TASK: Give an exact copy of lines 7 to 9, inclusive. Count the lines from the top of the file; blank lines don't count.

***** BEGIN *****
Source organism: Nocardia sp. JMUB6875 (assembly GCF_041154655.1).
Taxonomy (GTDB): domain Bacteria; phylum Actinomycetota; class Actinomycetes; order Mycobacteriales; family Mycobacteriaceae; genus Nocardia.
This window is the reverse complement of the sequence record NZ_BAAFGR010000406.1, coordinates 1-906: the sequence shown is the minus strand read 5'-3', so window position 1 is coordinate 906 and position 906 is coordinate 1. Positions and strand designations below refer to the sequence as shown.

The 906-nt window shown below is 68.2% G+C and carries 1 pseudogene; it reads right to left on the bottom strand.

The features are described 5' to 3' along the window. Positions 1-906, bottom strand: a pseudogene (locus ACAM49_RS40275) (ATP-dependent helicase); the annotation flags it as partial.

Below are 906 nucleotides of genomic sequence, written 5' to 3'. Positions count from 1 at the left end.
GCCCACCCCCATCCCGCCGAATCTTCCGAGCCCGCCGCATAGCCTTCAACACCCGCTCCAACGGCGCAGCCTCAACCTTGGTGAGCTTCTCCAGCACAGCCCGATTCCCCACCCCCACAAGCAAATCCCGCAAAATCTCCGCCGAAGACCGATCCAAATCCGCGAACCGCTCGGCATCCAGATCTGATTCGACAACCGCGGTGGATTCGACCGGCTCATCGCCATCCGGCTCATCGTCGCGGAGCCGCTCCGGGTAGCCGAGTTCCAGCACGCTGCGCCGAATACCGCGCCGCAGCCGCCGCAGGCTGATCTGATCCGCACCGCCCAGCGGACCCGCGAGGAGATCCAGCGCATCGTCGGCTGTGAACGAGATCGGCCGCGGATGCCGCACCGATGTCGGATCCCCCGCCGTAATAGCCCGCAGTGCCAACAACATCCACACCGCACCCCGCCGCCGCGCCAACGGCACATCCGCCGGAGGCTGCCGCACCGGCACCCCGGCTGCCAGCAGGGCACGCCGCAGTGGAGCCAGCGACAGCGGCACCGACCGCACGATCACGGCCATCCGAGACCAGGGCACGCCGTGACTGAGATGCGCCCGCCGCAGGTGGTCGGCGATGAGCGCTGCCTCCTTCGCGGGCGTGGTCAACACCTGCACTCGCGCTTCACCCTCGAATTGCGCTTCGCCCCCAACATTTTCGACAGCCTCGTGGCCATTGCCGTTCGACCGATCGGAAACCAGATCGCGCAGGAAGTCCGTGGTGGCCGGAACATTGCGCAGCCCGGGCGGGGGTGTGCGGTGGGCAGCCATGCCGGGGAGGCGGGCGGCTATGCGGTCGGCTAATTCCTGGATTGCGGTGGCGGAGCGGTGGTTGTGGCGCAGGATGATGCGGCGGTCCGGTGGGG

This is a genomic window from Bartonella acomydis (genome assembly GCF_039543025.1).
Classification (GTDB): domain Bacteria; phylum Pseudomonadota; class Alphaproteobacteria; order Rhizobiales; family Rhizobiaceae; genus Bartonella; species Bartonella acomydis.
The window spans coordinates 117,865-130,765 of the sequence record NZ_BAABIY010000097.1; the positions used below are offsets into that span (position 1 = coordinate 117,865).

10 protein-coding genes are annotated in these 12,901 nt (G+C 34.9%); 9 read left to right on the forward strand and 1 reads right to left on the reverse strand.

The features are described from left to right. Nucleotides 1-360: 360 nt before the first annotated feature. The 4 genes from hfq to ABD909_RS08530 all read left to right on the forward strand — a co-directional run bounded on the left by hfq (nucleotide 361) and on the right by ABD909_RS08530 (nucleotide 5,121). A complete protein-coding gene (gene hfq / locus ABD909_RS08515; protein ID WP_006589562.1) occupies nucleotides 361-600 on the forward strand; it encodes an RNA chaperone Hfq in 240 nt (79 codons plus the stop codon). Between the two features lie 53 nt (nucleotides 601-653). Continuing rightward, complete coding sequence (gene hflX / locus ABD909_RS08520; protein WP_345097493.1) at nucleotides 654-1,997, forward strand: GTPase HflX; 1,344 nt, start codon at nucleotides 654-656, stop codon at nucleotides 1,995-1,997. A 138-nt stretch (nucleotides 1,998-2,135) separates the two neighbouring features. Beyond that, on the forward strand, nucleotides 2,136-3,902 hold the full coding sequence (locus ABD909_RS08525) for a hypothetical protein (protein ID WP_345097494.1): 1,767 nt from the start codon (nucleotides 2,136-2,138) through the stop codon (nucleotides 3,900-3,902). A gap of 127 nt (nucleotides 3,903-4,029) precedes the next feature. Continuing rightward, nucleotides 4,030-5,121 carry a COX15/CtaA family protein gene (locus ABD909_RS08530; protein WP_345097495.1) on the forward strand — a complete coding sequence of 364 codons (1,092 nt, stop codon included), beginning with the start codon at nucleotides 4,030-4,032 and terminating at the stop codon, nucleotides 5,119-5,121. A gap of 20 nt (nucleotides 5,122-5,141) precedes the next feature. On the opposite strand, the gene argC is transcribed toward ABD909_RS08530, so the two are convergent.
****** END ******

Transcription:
GCCCACCCCCATCCCGCCGAATCTTCCGAGCCCGCCGCATAGCCTTCAACACCCGCTCCAACGGCGCAGCCTCAACCTTGGTGAGCTTCTCCAGCACAGCCCGATTCCCCACCCCCACAAGCAAATCCCGCAAAATCTCCGCCGAAGACCGATCCAAATCCGCGAACCGCTCGGCATCCAGATCTGATTCGACAACCGCGGTGGATTCGACCGGCTCATCGCCATCCGGCTCATCGTCGCGGAGCCGCTCCGGGTAGCCGAGTTCCAGCACGCTGCGCCGAATACCGCGCCGCAGCCGCCGCAGGCTGATCTGATCCGCACCGCCCAGCGGACCCGCGAGGAGATCCAGCGCATCGTCGGCTGTGAACGAGATCGGCCGCGGATGCCGCACCGATGTCGGATCCCCCGCCGTAATAGCCCGCAGTGCCAACAACATCCACACCGCACCCCGCCGCCGCGCCAACGGCACATCCGCCGGAGGCTGCCGCACCGGCACCCCGGCTGCCAGCAGGGCACGCCGCAGTGGAGCCAGCGACAGCGGCACCGACCGCACGATCACGGCCATCCGAGACCAGGGCACGCCGTGACTGAGATGCGCCCGCCGCAGGTGGTCGGCGATGAGCGCTGCCTCCTTCGCGGGCGTGGTCAACACCTGCACTCGCGCTTCACCCTCGAATTGCGCTTCGCCCCCAACATTTTCGACAGCCTCGTGGCCATTGCCGTTCGACCGATCGGAAACCAGATCGCGCAGGAAGTCCGTGGTGGCCGGAACATTGCGCAGCCCGGGCGGGGGTGTGCGGTGGGCAGCCATGCCGGGGAGGCGGGCGGCTATGCGGTCGGCTAATTCCTGGATTGCGGTGGCGGAGCGGTGGTTGTGGCGCAGGATGATGCGGCGGTCCGGTGGGG

This is a genomic window from Bartonella acomydis (genome assembly GCF_039543025.1).
Classification (GTDB): domain Bacteria; phylum Pseudomonadota; class Alphaproteobacteria; order Rhizobiales; family Rhizobiaceae; genus Bartonella; species Bartonella acomydis.